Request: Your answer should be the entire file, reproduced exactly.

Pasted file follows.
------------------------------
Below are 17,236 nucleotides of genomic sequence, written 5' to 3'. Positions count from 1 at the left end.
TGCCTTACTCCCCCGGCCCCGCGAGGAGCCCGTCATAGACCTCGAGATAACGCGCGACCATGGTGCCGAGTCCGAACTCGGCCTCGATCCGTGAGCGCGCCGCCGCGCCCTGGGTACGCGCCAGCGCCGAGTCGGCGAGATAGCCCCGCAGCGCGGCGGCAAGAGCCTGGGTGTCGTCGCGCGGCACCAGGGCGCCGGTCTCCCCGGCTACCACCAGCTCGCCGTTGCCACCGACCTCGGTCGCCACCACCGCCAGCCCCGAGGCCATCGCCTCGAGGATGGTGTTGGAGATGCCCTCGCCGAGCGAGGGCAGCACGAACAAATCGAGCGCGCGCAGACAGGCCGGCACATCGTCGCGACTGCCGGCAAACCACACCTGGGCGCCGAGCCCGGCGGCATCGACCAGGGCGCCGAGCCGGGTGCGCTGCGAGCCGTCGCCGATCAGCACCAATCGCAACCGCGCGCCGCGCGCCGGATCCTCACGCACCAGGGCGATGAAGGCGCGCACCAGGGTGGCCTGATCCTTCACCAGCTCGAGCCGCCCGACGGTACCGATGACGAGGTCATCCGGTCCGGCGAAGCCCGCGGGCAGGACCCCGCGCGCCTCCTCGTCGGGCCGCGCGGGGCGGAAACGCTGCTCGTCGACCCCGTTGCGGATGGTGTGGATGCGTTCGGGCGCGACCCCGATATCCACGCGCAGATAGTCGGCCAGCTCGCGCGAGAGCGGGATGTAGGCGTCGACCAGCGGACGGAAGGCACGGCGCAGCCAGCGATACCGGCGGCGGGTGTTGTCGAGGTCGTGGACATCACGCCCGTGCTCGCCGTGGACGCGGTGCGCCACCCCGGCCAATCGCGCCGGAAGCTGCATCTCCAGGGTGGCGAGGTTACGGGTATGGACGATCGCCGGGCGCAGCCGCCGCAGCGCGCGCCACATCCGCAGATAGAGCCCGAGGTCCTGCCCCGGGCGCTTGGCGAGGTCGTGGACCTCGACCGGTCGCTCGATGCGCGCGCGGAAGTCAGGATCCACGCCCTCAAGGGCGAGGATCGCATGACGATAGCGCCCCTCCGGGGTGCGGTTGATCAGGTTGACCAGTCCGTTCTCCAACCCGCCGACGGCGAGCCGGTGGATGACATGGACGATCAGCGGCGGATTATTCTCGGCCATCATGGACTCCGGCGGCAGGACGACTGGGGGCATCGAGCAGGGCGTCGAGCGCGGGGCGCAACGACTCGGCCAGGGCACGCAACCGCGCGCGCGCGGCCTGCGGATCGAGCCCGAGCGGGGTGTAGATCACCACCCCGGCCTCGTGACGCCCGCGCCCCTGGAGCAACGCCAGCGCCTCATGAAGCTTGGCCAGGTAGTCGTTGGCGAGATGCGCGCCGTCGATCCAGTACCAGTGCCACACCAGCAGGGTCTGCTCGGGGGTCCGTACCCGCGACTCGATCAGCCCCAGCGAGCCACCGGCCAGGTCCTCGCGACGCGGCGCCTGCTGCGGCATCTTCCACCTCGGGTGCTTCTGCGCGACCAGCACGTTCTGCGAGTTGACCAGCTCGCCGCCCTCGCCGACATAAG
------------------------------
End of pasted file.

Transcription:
Below are 17,236 nucleotides of genomic sequence, written 5' to 3'. Positions count from 1 at the left end.
TGCCTTACTCCCCCGGCCCCGCGAGGAGCCCGTCATAGACCTCGAGATAACGCGCGACCATGGTGCCGAGTCCGAACTCGGCCTCGATCCGTGAGCGCGCCGCCGCGCCCTGGGTACGCGCCAGCGCCGAGTCGGCGAGATAGCCCCGCAGCGCGGCGGCAAGAGCCTGGGTGTCGTCGCGCGGCACCAGGGCGCCGGTCTCCCCGGCTACCACCAGCTCGCCGTTGCCACCGACCTCGGTCGCCACCACCGCCAGCCCCGAGGCCATCGCCTCGAGGATGGTGTTGGAGATGCCCTCGCCGAGCGAGGGCAGCACGAACAAATCGAGCGCGCGCAGACAGGCCGGCACATCGTCGCGACTGCCGGCAAACCACACCTGGGCGCCGAGCCCGGCGGCATCGACCAGGGCGCCGAGCCGGGTGCGCTGCGAGCCGTCGCCGATCAGCACCAATCGCAACCGCGCGCCGCGCGCCGGATCCTCACGCACCAGGGCGATGAAGGCGCGCACCAGGGTGGCCTGATCCTTCACCAGCTCGAGCCGCCCGACGGTACCGATGACGAGGTCATCCGGTCCGGCGAAGCCCGCGGGCAGGACCCCGCGCGCCTCCTCGTCGGGCCGCGCGGGGCGGAAACGCTGCTCGTCGACCCCGTTGCGGATGGTGTGGATGCGTTCGGGCGCGACCCCGATATCCACGCGCAGATAGTCGGCCAGCTCGCGCGAGAGCGGGATGTAGGCGTCGACCAGCGGACGGAAGGCACGGCGCAGCCAGCGATACCGGCGGCGGGTGTTGTCGAGGTCGTGGACATCACGCCCGTGCTCGCCGTGGACGCGGTGCGCCACCCCGGCCAATCGCGCCGGAAGCTGCATCTCCAGGGTGGCGAGGTTACGGGTATGGACGATCGCCGGGCGCAGCCGCCGCAGCGCGCGCCACATCCGCAGATAGAGCCCGAGGTCCTGCCCCGGGCGCTTGGCGAGGTCGTGGACCTCGACCGGTCGCTCGATGCGCGCGCGGAAGTCAGGATCCACGCCCTCAAGGGCGAGGATCGCATGACGATAGCGCCCCTCCGGGGTGCGGTTGATCAGGTTGACCAGTCCGTTCTCCAACCCGCCGACGGCGAGCCGGTGGATGACATGGACGATCAGCGGCGGATTATTCTCGGCCATCATGGACTCCGGCGGCAGGACGACTGGGGGCATCGAGCAGGGCGTCGAGCGCGGGGCGCAACGACTCGGCCAGGGCACGCAACCGCGCGCGCGCGGCCTGCGGATCGAGCCCGAGCGGGGTGTAGATCACCACCCCGGCCTCGTGACGCCCGCGCCCCTGGAGCAACGCCAGCGCCTCATGAAGCTTGGCCAGGTAGTCGTTGGCGAGATGCGCGCCGTCGATCCAGTACCAGTGCCACACCAGCAGGGTCTGCTCGGGGGTCCGTACCCGCGACTCGATCAGCCCCAGCGAGCCACCGGCCAGGTCCTCGCGACGCGGCGCCTGCTGCGGCATCTTCCACCTCGGGTGCTTCTGCGCGACCAGCACGTTCTGCGAGTTGACCAGCTCGCCGCCCTCGCCGACATAAG